County No. 85-CF-1556). (Doc. 27-1, p. 9). Absent the
career-criminal enhancement, the firearm possession charge
would carry a maximum 10-year term of imprisonment. (Doc.
28-3, p. 5).
faced a maximum 25-year sentence on the armed bank robbery
count (Doc. 28-3, p. 5), and a mandatory consecutive 7-year
(84-month) sentence on Count 4 for using or carrying a
firearm during the robbery. (Doc. 28-3, p. 6). The statutory
range for Count 4 also exposed Wilson to a potential life
sentence. (Doc. 27-1, p. 1).
on the ACC enhancement for Count 2, Wilson and the government
agreed that his statutory mandatory minimum sentence for the
combined convictions was 22 years (264 months). (Doc. 28-3,
p. 8). The parties further agreed that this minimum exceeded
the applicable advisory sentencing guideline range, thus the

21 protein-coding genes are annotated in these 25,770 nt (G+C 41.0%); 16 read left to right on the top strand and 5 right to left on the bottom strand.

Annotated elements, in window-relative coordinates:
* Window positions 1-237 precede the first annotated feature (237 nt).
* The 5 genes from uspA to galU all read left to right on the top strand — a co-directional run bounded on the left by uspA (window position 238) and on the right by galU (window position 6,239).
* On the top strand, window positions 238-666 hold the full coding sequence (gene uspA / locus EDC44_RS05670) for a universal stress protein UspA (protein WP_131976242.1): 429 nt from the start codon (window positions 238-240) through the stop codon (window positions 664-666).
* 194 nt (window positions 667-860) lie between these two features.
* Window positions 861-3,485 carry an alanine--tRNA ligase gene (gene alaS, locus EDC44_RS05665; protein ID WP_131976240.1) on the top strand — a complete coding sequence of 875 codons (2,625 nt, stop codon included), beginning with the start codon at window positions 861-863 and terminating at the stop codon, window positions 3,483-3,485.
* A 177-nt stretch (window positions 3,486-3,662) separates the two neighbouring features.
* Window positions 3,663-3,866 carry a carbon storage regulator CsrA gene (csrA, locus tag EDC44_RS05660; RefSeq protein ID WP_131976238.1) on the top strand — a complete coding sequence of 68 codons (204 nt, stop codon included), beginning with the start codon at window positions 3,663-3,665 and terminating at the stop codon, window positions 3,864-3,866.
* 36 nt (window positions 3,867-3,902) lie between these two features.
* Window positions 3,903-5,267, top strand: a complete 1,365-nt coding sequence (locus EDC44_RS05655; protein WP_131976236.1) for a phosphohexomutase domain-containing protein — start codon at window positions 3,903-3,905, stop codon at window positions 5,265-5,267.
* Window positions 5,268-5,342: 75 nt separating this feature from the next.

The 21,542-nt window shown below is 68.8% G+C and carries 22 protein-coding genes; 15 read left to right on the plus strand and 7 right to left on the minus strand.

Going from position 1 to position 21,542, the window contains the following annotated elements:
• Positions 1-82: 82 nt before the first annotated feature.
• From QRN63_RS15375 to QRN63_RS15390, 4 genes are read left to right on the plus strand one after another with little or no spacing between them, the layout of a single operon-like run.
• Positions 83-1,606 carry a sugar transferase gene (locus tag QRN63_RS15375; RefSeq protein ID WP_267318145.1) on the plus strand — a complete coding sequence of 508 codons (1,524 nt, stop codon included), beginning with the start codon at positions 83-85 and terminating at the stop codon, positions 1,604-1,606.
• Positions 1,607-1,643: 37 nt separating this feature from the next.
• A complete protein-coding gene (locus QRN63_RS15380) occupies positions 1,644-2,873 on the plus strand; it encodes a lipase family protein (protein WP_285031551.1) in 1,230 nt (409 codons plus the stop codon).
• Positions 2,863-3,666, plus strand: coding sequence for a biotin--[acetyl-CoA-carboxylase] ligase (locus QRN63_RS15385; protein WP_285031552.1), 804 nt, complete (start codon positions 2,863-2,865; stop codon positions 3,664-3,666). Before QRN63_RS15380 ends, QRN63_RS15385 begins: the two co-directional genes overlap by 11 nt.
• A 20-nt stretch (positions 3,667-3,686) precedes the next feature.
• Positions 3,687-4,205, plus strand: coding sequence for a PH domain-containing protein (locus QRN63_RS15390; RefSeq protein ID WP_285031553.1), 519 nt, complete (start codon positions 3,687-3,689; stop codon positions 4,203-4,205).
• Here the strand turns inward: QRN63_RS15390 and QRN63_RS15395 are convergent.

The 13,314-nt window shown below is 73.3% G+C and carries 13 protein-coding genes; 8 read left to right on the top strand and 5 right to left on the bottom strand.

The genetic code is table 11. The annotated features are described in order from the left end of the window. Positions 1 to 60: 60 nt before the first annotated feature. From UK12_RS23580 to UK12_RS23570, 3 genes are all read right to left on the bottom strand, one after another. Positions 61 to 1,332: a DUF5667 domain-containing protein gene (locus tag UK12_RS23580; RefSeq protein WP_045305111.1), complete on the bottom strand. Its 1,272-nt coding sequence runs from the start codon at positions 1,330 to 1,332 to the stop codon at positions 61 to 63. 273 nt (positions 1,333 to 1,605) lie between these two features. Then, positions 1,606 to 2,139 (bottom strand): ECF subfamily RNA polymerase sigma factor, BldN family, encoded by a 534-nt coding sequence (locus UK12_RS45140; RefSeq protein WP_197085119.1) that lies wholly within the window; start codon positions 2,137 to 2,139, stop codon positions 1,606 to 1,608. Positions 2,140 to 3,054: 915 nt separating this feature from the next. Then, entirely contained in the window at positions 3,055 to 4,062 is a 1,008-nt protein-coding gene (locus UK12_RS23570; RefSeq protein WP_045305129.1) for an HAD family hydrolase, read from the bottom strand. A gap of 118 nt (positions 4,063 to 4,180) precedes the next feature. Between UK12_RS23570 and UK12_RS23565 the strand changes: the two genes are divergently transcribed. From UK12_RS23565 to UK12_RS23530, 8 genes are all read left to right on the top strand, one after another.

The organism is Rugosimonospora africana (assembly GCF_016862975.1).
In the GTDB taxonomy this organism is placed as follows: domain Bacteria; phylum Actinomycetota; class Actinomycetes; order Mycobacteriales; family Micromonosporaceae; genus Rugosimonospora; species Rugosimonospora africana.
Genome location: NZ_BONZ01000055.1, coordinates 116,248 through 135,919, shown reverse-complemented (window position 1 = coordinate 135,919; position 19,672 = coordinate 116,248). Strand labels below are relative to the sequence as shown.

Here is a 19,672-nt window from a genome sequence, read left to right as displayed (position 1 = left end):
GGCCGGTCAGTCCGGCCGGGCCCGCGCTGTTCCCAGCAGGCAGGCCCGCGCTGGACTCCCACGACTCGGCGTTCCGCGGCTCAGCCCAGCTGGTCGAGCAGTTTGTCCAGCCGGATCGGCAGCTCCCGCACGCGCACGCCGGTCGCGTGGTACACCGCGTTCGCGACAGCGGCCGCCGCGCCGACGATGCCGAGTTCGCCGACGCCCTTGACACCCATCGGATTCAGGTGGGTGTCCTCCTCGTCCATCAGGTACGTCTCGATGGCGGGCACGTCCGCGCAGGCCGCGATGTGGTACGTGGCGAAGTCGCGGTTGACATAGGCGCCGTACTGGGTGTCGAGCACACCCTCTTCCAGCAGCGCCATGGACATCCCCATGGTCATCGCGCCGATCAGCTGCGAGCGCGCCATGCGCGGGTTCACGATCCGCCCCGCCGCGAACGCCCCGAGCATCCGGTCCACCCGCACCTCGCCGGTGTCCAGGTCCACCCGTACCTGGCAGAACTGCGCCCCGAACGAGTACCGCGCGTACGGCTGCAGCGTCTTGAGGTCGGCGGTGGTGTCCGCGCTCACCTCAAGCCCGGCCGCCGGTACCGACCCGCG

advisory range became 264 months/22 years. Id. The
Presentence Report (“PSR”) calculated
Wilson's advisory guideline range to be 135-168
months' incarceration based on a total offense level of
30 and criminal history category of IV. (Doc. 27-1, p 24).
However, because the statutory minimum sentence was 180
months (for Count 2), that became the guideline sentence for
the bank robbery and firearm possession counts. Id.
The PSR further noted that the mandatory-consecutive sentence
for Count 4 would be imposed independently according to the
did not file an appeal. (Doc. 16, p. 3). In November 2015, he